The prospects for the global economy “glomerated”, said the IMF managing director on Wednesday, citing the war in Ukraine and the resulting “goods price shocks” as the main reasons.
• Also read: A dark year for the economy and risk of deterioration, says the OECD
The IMF plans to release a “further downgrade” of its growth forecasts “for both 2022 and 2023” later this month, Kristalina Georgieva said in a note prepared ahead of the G20 ministerial meeting of finance and central bank governors in Bali on Friday and Saturday.
The note was prepared ahead of the meeting of G20 finance ministers and central bank governors due to take place in Bali, Indonesia on Friday and Saturday.
“When the G20 last met in April, the IMF had just cut its global growth forecast for 2019 and 2019 to 3.6%, and we warned that this could worsen due to potential downside risks,” writes Georgieva.
“Since then, many of these risks have materialized and the multiple crises facing the world have intensified,” she continues.
For the IMF chief executive, inflation is higher than expected and has spread beyond food and energy prices.
In its note, the IMF warns in particular that this inflation could “ignite” “social tensions” within the affected countries.
“The trend towards slower growth and high inflation has continued,” the document said, citing the war in Ukraine but also new containment measures in China to combat the spread of COVID-19 as causes for this situation. or the tightening of monetary policy by the central banks of countries like the United States.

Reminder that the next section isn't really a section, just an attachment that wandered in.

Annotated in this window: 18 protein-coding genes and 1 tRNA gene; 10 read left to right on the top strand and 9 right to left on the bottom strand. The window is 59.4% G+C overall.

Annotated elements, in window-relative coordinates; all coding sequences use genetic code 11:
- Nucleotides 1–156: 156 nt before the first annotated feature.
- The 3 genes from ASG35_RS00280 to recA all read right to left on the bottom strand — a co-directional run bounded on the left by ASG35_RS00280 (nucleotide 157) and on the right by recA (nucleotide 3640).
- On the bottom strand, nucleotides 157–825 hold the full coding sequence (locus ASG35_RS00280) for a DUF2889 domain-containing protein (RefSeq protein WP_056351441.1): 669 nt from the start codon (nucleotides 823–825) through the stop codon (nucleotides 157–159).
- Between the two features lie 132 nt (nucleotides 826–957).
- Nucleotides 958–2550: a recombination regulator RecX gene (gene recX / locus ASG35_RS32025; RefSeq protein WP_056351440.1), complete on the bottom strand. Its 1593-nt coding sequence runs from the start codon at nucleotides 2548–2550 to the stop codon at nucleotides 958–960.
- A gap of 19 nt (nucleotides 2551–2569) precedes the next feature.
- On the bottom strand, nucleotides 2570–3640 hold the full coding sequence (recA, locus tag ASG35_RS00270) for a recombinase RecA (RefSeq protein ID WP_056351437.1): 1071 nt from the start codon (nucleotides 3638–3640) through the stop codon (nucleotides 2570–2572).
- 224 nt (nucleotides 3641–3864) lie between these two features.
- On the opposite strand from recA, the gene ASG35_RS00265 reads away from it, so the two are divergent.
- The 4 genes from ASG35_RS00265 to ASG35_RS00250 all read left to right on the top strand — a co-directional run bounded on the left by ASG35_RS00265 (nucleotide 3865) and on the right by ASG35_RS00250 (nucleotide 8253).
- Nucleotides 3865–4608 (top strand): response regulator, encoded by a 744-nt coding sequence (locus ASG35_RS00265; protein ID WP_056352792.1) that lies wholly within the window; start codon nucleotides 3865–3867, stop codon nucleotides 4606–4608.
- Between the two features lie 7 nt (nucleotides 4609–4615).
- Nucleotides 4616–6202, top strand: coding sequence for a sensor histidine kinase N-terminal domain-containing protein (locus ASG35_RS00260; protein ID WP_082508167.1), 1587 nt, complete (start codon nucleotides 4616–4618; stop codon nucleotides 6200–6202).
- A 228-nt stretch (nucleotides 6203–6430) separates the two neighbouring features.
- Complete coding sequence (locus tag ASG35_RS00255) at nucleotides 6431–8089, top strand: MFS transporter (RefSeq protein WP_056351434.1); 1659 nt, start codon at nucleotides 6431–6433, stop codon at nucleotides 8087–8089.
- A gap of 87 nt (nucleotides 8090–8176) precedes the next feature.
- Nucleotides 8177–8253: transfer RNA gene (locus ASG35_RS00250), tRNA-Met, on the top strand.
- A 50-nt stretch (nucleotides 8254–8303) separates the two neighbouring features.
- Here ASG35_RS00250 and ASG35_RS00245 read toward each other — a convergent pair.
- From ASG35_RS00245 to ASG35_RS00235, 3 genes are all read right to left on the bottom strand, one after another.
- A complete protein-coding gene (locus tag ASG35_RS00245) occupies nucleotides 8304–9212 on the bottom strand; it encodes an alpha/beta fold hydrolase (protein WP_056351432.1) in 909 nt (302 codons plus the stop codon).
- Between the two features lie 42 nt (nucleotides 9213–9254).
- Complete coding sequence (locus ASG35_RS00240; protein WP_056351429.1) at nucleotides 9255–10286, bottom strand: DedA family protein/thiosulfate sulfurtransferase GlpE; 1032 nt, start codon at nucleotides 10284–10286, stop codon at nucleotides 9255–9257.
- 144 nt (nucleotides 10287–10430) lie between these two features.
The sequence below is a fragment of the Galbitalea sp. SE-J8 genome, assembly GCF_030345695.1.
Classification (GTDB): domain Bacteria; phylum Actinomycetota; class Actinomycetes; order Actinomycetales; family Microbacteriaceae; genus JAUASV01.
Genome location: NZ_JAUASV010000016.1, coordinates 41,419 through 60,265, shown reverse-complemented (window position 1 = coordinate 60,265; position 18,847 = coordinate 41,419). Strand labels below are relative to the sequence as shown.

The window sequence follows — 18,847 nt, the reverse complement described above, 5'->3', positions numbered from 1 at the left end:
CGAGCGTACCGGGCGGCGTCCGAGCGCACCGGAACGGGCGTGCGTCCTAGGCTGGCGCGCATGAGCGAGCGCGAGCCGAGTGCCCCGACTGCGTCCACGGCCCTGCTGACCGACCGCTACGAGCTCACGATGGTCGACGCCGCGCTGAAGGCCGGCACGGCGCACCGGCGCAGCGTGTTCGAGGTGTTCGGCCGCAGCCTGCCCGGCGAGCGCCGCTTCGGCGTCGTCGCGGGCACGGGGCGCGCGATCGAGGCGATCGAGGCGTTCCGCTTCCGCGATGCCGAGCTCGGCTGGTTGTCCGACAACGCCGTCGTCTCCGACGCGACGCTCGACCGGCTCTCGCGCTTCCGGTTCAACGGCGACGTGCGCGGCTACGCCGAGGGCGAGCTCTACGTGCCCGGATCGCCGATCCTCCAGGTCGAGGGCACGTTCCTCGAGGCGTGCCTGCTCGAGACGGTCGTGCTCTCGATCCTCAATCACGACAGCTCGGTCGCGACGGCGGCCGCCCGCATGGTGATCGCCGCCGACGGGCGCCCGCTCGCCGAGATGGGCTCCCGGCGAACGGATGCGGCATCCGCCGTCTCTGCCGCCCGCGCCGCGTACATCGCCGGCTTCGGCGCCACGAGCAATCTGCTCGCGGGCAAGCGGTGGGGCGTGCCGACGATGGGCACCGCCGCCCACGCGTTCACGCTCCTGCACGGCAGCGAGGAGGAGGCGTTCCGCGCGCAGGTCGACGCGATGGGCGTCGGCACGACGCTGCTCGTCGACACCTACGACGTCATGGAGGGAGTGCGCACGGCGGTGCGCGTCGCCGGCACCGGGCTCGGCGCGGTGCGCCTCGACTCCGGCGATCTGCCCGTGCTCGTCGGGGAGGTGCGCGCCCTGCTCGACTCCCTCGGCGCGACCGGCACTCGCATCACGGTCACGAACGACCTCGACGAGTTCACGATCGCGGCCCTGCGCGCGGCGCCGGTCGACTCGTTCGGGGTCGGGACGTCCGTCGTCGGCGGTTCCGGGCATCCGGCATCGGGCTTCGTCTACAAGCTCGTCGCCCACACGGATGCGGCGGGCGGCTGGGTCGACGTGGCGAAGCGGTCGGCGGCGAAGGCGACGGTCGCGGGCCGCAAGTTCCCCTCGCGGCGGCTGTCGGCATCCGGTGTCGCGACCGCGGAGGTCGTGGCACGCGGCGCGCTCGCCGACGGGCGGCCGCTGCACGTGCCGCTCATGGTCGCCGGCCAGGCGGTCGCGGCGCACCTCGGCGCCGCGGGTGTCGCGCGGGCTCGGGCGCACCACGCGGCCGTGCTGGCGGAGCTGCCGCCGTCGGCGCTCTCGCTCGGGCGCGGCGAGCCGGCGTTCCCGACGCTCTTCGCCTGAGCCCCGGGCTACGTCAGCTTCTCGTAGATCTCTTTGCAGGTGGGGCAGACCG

One of the main concerns for the IMF is “rapidly escalating food insecurity”, with its most serious impact on the poorest sections of the population.
To counteract this problem, the IMF preaches the continuation of “multilateralism”, citing the lifting of recently imposed restrictions on food exports as an example.
“Continued international cooperation is also needed to end the pandemic, achieve net-zero emissions (carbon dioxide) by mid-century, support vulnerable economies, and reform international corporate taxation,” the IMF said.
Finally, to illustrate this need for cooperation, the Managing Director of the IMF quotes a Balinese proverb: “menyama braya” or “everyone is a brother or sister”.